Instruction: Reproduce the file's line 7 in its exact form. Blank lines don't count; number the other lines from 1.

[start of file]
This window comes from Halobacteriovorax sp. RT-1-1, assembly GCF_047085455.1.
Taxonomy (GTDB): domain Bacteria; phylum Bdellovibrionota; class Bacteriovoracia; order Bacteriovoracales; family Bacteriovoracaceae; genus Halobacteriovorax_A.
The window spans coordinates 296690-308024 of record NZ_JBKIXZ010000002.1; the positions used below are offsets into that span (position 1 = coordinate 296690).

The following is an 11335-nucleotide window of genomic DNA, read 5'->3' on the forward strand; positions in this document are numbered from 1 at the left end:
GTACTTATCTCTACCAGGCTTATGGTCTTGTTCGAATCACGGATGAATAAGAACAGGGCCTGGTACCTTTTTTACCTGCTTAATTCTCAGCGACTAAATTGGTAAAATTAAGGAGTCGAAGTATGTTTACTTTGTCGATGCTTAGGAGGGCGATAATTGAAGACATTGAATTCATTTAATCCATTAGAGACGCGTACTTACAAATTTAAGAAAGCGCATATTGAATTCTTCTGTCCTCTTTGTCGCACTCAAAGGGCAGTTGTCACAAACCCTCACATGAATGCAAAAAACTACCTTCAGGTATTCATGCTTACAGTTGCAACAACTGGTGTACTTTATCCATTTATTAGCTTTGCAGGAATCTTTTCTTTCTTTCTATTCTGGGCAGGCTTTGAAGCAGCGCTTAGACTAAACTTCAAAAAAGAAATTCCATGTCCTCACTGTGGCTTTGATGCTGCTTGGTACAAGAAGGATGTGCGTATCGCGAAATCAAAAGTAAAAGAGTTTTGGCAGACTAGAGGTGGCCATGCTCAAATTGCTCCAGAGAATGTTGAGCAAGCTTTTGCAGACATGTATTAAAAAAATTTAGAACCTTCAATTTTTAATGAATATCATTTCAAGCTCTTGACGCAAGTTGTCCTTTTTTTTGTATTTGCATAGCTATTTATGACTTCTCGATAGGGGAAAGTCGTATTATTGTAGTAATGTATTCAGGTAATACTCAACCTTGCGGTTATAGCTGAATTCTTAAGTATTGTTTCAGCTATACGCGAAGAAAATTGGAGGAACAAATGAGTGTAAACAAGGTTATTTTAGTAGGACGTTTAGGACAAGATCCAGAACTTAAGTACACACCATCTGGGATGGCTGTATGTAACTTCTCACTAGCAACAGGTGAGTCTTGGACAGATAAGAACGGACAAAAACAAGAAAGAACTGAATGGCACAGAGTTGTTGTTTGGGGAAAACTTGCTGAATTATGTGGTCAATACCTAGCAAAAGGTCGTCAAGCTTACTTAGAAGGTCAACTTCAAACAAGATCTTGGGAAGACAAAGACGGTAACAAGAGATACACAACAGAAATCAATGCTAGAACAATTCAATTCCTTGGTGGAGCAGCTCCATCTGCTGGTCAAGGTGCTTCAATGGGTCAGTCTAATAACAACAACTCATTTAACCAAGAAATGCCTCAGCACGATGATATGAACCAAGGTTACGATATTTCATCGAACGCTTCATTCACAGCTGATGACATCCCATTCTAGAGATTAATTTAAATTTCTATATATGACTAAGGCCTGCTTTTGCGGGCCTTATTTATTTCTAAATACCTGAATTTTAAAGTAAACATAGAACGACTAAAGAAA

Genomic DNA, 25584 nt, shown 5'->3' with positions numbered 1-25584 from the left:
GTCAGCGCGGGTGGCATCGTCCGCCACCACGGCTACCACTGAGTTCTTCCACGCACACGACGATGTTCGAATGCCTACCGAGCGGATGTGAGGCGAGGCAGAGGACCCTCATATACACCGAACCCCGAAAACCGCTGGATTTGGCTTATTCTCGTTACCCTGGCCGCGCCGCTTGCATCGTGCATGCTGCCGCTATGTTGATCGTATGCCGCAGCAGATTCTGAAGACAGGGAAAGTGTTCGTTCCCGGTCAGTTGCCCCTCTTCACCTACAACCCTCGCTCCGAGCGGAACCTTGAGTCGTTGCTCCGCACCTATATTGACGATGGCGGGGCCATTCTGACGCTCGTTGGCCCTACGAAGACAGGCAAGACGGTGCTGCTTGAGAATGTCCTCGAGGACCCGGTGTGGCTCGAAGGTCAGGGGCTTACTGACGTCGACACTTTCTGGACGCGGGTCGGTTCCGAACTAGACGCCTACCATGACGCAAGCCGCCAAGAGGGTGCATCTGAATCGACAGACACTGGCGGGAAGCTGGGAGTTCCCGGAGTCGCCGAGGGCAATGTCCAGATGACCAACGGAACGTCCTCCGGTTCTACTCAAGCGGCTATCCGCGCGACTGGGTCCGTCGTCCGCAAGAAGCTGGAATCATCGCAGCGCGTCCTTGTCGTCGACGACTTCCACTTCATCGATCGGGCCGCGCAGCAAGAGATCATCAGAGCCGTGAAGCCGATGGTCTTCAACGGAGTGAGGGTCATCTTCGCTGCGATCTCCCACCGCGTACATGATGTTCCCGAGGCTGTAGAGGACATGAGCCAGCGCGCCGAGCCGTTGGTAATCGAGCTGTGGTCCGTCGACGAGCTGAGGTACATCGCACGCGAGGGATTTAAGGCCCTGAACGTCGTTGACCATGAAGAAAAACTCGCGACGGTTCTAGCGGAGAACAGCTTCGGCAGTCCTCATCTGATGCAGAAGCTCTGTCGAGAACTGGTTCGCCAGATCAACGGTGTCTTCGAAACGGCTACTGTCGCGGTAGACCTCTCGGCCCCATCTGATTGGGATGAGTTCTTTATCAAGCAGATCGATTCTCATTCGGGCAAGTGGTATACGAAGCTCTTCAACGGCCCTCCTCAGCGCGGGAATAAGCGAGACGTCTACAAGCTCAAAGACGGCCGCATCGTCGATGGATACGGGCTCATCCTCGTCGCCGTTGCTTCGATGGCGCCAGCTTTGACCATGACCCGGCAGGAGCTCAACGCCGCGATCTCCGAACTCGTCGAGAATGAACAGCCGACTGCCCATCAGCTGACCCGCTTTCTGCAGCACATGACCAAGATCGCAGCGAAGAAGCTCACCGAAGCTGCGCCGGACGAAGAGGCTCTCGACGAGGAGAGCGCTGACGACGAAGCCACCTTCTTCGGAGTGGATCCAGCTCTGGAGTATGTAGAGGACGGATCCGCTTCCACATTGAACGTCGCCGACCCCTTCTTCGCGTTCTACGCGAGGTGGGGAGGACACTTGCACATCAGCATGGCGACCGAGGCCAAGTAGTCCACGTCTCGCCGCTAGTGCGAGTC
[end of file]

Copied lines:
GTCAGCGCGGGTGGCATCGTCCGCCACCACGGCTACCACTGAGTTCTTCCACGCACACGACGATGTTCGAATGCCTACCGAGCGGATGTGAGGCGAGGCAGAGGACCCTCATATACACCGAACCCCGAAAACCGCTGGATTTGGCTTATTCTCGTTACCCTGGCCGCGCCGCTTGCATCGTGCATGCTGCCGCTATGTTGATCGTATGCCGCAGCAGATTCTGAAGACAGGGAAAGTGTTCGTTCCCGGTCAGTTGCCCCTCTTCACCTACAACCCTCGCTCCGAGCGGAACCTTGAGTCGTTGCTCCGCACCTATATTGACGATGGCGGGGCCATTCTGACGCTCGTTGGCCCTACGAAGACAGGCAAGACGGTGCTGCTTGAGAATGTCCTCGAGGACCCGGTGTGGCTCGAAGGTCAGGGGCTTACTGACGTCGACACTTTCTGGACGCGGGTCGGTTCCGAACTAGACGCCTACCATGACGCAAGCCGCCAAGAGGGTGCATCTGAATCGACAGACACTGGCGGGAAGCTGGGAGTTCCCGGAGTCGCCGAGGGCAATGTCCAGATGACCAACGGAACGTCCTCCGGTTCTACTCAAGCGGCTATCCGCGCGACTGGGTCCGTCGTCCGCAAGAAGCTGGAATCATCGCAGCGCGTCCTTGTCGTCGACGACTTCCACTTCATCGATCGGGCCGCGCAGCAAGAGATCATCAGAGCCGTGAAGCCGATGGTCTTCAACGGAGTGAGGGTCATCTTCGCTGCGATCTCCCACCGCGTACATGATGTTCCCGAGGCTGTAGAGGACATGAGCCAGCGCGCCGAGCCGTTGGTAATCGAGCTGTGGTCCGTCGACGAGCTGAGGTACATCGCACGCGAGGGATTTAAGGCCCTGAACGTCGTTGACCATGAAGAAAAACTCGCGACGGTTCTAGCGGAGAACAGCTTCGGCAGTCCTCATCTGATGCAGAAGCTCTGTCGAGAACTGGTTCGCCAGATCAACGGTGTCTTCGAAACGGCTACTGTCGCGGTAGACCTCTCGGCCCCATCTGATTGGGATGAGTTCTTTATCAAGCAGATCGATTCTCATTCGGGCAAGTGGTATACGAAGCTCTTCAACGGCCCTCCTCAGCGCGGGAATAAGCGAGACGTCTACAAGCTCAAAGACGGCCGCATCGTCGATGGATACGGGCTCATCCTCGTCGCCGTTGCTTCGATGGCGCCAGCTTTGACCATGACCCGGCAGGAGCTCAACGCCGCGATCTCCGAACTCGTCGAGAATGAACAGCCGACTGCCCATCAGCTGACCCGCTTTCTGCAGCACATGACCAAGATCGCAGCGAAGAAGCTCACCGAAGCTGCGCCGGACGAAGAGGCTCTCGACGAGGAGAGCGCTGACGACGAAGCCACCTTCTTCGGAGTGGATCCAGCTCTGGAGTATGTAGAGGACGGATCCGCTTCCACATTGAACGTCGCCGACCCCTTCTTCGCGTTCTACGCGAGGTGGGGAGGACACTTGCACATCAGCATGGCGACCGAGGCCAAGTAGTCCACGTCTCGCCGCTAGTGCGAGTC